Disturbances in bone blood flow have been shown to have deleterious effects on bone properties yet there remain many unanswered questions about skeletal perfusion in health and disease, partially due to the complexity of measurement methodologies. The goal of this study was use fluorescent microspheres in rats to assess regional bone perfusion by adapting mouse-specific fluorescent microsphere protocol. Ten fifteen-week old Sprague Dawley rats were injected with fluorescent microspheres either via cardiac injection (n = 5) or via tail vein injection (n = 5). Femora and tibiae were harvested and processed to determine tissue fluorescence density (TFD) which is proportional to the number of spheres trapped in the tissue capillaries. Right and left total femoral TFD (2.77 ± 0.38 and 2.70 ± 0.24, respectively) and right and left tibial TFD (1.11 ± 0.26 and 1.08 ± 0.34, respectively) displayed bilateral symmetry in flow when assessed in cardiac injected animals. Partitioning of the bone perfusion into three segments along the length of the bone showed the distal femur and proximal tibia received the greatest amount of perfusion within their respective bones. Tail vein injection resulted in unacceptably low TFD levels in the tibia from 4 of the 5 animals. In conclusion this report demonstrates the viability of cardiac injection of fluorescent microspheres to assess bone tissue perfusion in rats.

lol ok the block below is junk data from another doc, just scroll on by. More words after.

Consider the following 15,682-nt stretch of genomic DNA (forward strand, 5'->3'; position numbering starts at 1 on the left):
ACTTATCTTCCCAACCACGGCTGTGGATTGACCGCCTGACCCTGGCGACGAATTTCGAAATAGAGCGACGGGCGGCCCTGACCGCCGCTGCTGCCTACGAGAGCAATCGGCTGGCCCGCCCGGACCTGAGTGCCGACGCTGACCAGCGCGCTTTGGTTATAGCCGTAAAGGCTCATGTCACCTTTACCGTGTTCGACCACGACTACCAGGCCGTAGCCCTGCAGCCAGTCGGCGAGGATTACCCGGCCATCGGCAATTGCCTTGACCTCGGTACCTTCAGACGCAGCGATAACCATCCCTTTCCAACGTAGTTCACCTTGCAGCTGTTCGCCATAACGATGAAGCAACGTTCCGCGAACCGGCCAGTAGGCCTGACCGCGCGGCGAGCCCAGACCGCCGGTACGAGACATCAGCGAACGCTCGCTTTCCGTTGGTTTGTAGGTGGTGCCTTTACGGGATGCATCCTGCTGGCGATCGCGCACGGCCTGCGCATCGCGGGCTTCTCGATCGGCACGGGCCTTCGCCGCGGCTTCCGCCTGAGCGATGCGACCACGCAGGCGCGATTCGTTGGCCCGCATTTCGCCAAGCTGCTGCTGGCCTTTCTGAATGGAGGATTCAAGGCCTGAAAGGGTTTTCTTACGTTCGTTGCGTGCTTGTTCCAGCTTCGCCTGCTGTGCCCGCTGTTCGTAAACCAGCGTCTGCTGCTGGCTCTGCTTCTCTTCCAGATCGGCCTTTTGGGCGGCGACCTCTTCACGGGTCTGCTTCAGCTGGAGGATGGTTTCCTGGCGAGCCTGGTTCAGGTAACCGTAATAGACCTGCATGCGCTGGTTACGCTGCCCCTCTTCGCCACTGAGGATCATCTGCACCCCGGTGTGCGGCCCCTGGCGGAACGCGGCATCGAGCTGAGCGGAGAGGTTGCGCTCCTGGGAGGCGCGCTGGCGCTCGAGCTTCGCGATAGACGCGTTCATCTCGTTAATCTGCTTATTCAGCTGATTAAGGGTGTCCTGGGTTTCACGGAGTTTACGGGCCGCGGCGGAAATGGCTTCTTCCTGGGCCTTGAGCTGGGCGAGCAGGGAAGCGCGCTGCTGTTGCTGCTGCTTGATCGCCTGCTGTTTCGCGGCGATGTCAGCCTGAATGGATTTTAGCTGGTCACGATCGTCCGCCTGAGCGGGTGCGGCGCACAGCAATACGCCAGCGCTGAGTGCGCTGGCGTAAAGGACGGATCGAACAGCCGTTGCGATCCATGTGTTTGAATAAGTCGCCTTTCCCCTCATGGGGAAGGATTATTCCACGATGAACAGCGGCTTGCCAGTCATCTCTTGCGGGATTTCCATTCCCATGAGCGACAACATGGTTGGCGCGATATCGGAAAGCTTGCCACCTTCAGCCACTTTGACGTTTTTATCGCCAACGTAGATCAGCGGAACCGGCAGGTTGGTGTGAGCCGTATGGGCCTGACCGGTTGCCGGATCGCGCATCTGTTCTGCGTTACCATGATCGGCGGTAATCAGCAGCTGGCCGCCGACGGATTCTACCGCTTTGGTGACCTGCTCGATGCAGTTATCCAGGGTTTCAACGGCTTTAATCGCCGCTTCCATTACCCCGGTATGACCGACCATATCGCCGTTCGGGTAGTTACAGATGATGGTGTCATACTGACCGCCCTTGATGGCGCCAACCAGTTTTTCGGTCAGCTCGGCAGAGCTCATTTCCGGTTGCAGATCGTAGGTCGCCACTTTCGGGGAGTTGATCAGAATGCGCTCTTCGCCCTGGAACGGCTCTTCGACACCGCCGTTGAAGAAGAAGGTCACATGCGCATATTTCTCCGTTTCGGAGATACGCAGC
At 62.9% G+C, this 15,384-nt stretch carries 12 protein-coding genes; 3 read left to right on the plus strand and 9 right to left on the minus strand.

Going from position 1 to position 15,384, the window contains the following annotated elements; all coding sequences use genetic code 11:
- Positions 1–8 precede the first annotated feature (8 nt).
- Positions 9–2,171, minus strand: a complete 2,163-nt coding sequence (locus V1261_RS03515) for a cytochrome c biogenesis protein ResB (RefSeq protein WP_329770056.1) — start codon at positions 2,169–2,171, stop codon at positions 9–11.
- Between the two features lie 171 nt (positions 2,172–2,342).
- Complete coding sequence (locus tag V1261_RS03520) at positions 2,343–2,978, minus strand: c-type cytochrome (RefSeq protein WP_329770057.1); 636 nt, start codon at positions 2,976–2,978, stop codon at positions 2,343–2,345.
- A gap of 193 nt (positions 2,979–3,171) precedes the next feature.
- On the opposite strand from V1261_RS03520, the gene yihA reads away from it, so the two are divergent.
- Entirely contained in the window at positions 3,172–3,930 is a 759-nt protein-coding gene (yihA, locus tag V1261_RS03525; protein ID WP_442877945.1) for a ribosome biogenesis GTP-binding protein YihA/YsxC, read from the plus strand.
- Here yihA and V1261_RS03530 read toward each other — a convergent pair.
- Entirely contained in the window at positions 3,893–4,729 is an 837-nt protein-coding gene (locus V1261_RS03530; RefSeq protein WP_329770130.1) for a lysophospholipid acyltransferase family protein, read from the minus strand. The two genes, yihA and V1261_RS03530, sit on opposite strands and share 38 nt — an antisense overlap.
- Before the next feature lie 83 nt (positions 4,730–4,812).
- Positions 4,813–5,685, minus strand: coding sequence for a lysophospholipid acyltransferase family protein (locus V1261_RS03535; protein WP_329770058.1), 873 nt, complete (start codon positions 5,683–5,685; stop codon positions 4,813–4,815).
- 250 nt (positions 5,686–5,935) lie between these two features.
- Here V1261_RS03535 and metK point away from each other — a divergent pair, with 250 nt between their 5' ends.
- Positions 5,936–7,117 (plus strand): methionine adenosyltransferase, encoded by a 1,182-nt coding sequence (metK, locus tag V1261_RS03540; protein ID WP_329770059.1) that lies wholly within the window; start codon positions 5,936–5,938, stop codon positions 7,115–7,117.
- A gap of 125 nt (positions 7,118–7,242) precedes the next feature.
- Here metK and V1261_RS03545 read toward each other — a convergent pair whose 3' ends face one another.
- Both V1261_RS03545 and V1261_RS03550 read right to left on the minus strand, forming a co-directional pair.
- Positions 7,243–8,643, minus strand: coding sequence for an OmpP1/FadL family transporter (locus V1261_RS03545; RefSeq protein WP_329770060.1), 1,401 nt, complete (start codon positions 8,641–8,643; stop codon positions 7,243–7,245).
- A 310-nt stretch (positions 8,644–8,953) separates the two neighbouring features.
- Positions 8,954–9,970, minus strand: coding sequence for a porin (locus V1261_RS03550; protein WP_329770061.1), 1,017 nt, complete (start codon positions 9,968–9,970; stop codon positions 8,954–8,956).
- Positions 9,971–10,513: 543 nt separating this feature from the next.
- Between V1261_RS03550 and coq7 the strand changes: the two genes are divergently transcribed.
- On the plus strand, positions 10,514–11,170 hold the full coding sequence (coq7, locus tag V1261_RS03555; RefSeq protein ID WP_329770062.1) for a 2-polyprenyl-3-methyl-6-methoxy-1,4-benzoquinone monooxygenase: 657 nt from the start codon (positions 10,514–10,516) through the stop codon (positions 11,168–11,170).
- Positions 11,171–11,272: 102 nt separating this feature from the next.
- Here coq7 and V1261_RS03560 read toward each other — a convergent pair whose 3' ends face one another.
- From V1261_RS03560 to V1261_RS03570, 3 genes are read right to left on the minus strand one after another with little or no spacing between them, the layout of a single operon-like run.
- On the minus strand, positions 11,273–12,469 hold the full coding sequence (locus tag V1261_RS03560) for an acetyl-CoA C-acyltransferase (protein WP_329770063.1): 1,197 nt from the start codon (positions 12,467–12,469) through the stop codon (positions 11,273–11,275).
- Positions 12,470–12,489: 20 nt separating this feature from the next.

- Animal models
- Bone vasculature
- Skeletal perfusion
- Tissue fluorescence density
ASJC Scopus subject areas
- Endocrinology, Diabetes and Metabolism
- Orthopedics and Sports Medicine